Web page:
Stuff upstairs


Imagine being the Norwegian art collector who happened to have a painting by Vincent Van Gogh stashed in the attic. The work had been identified as a Van Gogh over a century ago, but it was subsequently dismissed as a genuine masterpiece both in 1908 and 1991.

Well now it’s back, and in 2013 it’s a superstar. All is forgiven, “Sunset at Montmajour”. You’re legit!

If you happen to own the painting this is good news investment-wise, but it’s got to sting a bit aesthetically. After all, nothing about the artwork itself has changed. It is no more lovely today than it was last year or fifty years ago – the only difference is that the experts now agree it is an authentic Van Gogh. Sure, you can put the painting on display and draw admiring throngs, but remember you’re the one who had it stashed in the crawl space for years – tucked under the eaves with those moth-eaten area rugs and Grandma’s chipped china.

What does that say about your eye? Are you unable to appreciate beauty for its own sake? Or did you deliberately ignore the work because it had a spotty history and other people put it down? Does the brand name really mean that much?

In any case, this is very bad news for people trying to kick a knick-knack addiction or those in the professional clutter-reduction industry. Because nothing keeps an attic (or a basement) full of crap as surely as the notion that “some of that stuff could be worth a few bucks.”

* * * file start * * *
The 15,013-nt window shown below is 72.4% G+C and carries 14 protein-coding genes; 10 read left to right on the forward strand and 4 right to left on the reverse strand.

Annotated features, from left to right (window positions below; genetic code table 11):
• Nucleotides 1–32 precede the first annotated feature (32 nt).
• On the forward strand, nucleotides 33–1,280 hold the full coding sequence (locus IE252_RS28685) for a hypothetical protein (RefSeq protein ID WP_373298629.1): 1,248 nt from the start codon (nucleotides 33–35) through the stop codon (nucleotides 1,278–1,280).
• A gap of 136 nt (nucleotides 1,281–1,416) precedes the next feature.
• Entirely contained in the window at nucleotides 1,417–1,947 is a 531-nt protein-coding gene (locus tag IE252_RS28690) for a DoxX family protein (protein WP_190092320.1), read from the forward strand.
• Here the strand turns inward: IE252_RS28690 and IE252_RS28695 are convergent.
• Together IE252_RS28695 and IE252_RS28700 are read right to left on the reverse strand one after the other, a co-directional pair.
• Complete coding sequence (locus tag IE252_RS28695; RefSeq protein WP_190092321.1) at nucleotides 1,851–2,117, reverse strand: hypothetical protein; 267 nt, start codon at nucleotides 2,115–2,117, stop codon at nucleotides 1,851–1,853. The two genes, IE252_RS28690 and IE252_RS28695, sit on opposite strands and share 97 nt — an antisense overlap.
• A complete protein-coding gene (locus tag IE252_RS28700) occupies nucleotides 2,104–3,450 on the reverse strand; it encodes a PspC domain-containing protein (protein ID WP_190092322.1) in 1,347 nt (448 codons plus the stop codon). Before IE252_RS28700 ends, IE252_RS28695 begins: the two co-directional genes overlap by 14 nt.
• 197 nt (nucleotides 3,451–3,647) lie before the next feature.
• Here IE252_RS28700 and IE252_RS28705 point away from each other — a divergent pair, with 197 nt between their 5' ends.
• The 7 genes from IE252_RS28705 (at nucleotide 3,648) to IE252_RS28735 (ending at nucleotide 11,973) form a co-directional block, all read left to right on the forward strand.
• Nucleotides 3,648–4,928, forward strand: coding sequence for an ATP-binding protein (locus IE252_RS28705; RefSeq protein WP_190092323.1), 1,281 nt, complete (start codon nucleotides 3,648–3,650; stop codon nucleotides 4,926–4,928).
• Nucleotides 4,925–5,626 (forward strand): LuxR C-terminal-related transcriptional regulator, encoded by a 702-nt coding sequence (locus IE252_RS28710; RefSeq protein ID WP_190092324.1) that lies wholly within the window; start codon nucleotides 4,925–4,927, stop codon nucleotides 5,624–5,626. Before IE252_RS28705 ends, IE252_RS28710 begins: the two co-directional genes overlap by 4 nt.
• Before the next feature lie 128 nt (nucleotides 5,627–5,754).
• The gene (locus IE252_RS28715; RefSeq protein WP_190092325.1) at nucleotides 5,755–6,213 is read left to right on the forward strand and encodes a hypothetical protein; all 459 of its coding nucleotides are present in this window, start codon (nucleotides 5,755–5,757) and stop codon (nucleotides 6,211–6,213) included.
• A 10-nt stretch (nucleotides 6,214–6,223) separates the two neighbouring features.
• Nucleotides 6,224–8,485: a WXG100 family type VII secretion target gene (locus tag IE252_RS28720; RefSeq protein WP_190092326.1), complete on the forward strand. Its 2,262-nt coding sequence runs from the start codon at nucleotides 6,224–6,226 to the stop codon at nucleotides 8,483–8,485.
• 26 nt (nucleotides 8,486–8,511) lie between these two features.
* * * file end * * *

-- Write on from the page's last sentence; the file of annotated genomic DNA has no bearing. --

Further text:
Right: Artist’s Approximation of Captain Billy

But remember, that cuts both ways. Your unidentified attic treasures could be lost with the next pirate landing. I sent this story to Captain Billy, the skipper of the rogue ship Muskellunge, and he assured me that no matter where the riches are stashed, he and his boys are likely to unearth them, even if they’re not in the earth.

As swashbucklers are wont to do, he shared some drinking song lyrics that speak to the topic.

When pirates swarm across a port
they has techniques of every sort.
There’s some that comes in with the tide
and ravages from side to side.

While others who is much maligned
sneaks up on cities from behind.
But all of them, or so I’m told,
relies on maps to find the gold.

They looks for signs and uses stealth
to target ostentatious wealth.
No matter what the markers show,
there’s no direction they won’t go.

If “X” is drawn upon the ground
A hearty pirate plunders down.
But if it’s buried overhead
He’ll pillage towards the roof instead.

What’s in your attic?